Sunday, April 10, 2005

Finally, A Break

Yeah, I'm still alive. Barely. Let me tell you - if you ever consider remodeling your bathroom four weeks before you expect to have a house full of guests, take my advice and just don't. I have tile chips in my hair, grout underneath my fingernails, and every muscle in my body aches. Not to mention the fact that my dreams are full of paint swatches and toilet paper fixtures. What happened to all of those dashing Navy SEALs?

Last night (after running to no less than four home improvement stores throughout the day) I gave myself the night off. I curled up on the couch and read a book, and it was bliss. Linda Howard's A Game of Chance, the last in her Mackenzie family series (or so she says) and a very nice bit of escape for someone knee-deep in thinset mortar compound. I liked Chance Mackenzie (the hero) and Sunny Miller (the plucky heroine), and really my one and only complaint is that the book ended too quickly with all of the major issues solved far too easily.

I don't think this is too much of a spoiler if I explain what I mean. In the story, Chance Mackenzie, an undercover operative of unknown origins, meticulously orchestrates to fall into the path of Sunny Miller, a woman whose father is a known terrorist leader. Chance is convinced that Sunny is in cahoots with her father and the key to finally bringing down the dangerous man. And if Sunny isn't the devil's-daughter-incarnate, at the very least she makes good bait to draw out Satan himself.

Apparently Chance has the same authority as God, because he manages to have the entire airline industry alter their commercial flight plans so that Sunny will be forced to accept his gallant offer to fly her to Seattle in time for her to deliver a parcel, thereby saving herself from being fired from her courier job. And I'm not sure what airline school Chance attended that taught him how to fake a fuel pump malfunction so he can "crash land" in the middle of a deep, inescapable canyon, but that's exactly what he does. All of this, of course, part of his scheme to get Sunny to trust him enough to spill her deepest family secrets and maybe give him a little nookie as a bonus.

Sunny, for her part, is terrified of her father and has spent her entire life running and hiding so as to avoid the man's clutches. Even so, she falls hook, line and sinker for Chance's act, including that bonus nookie. After only two days of good Mackenzie loving, she 'fesses up that Daddy Dearest is evil and she's been a fugitive since the day she was born.

Chance is happy to learn that Sunny is innocent because of course he's developed "feelings" for her. Unfortunately those feelings don't go deep enough for him to want to give up the idea of using her as live bait to flush out Daddy Terrorist.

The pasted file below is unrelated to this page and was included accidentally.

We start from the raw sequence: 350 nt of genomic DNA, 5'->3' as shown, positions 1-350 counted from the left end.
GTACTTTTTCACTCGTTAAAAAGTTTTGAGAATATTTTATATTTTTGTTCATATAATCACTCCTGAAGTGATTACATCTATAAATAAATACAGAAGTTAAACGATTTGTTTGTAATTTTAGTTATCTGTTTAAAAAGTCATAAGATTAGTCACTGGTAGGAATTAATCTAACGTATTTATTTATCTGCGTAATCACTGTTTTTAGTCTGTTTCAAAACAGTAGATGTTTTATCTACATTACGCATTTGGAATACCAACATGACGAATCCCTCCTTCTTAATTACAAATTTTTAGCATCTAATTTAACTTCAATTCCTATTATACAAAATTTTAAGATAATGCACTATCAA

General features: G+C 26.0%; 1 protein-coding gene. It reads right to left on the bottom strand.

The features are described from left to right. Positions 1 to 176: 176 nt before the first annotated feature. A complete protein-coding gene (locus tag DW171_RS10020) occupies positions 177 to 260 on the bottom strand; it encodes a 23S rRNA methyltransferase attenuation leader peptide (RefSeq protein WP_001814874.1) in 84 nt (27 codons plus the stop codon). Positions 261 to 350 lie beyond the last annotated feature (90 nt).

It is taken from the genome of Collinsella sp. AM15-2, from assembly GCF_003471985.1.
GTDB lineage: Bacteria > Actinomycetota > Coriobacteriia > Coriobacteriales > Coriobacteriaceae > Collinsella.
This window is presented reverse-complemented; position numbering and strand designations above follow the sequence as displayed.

Long story short, Sunny learns that basically every word out of Chance's mouth since she'd met him had been a lie. Chance - to his credit - doesn't try to offer excuses or apologies because he knows Sunny's right to think he's an incredible bastard.

Thus comes to my disappointment with the ending. Now, without reading the story, I'm sure you can imagine that Sunny has major trust issues. And the fact that she trusted Chance as much as she did was a big deal. So wouldn't you imagine that after learning how Chance had used her so completely, she'd be kind of just a little bit sort of pissed off?

She was, yes.

And wouldn't you imagine that after 29 years of not trusting people plus having just been royally burned by the first man you dared to trust would make you just a teeny tiny bit wary of ever trusting anyone ever again, especially the untrustworthy man?

Well...she wasn't.

I think it took her all of a week before all was forgiven. And this wasn't a week full of Chance groveling or begging for her to forgive him.

It just left such a bad taste for me, because up until that last few pages, I'd really enjoyed the book. But I felt like LH decided she needed to tie things up and move on or perhaps she'd hit the magic word count or something so she sold out one of her main character's primary personality traits so she could wash her hands of the whole thing.

And the thing is, the first chapter was this major in-depth scene of Chance interacting with his brother, Zane, and Zane's daughter, Nick. I mean, it went on for so long I kinda started to wonder why I had to read so much about little Nick's "pwetty wittle shoes".

I still liked this book. I guess I just wish LH might have cut down the pointless Chance/Nick interaction and shifted that hunk of word-count to the end so Sunny and Chance might have found a resolution that actually rang true to the enormity of the conflict between them.

Okay, back to tiling...


Anonymous said...

Hmmm... I think I would have given up on that book by the end of chapter 1! Forget the convenient ending - there are way too many plot contrivances and conveniences in there for my liking. :p Now, I've just finished reading Jo Beverly's A Most Unsuitable Man... yummy! ;)

Sorry that we're giving you so much work and stress, though! :(

Wendy said...

Ok, not an actual post related comment, but where the heck are you? You are missed.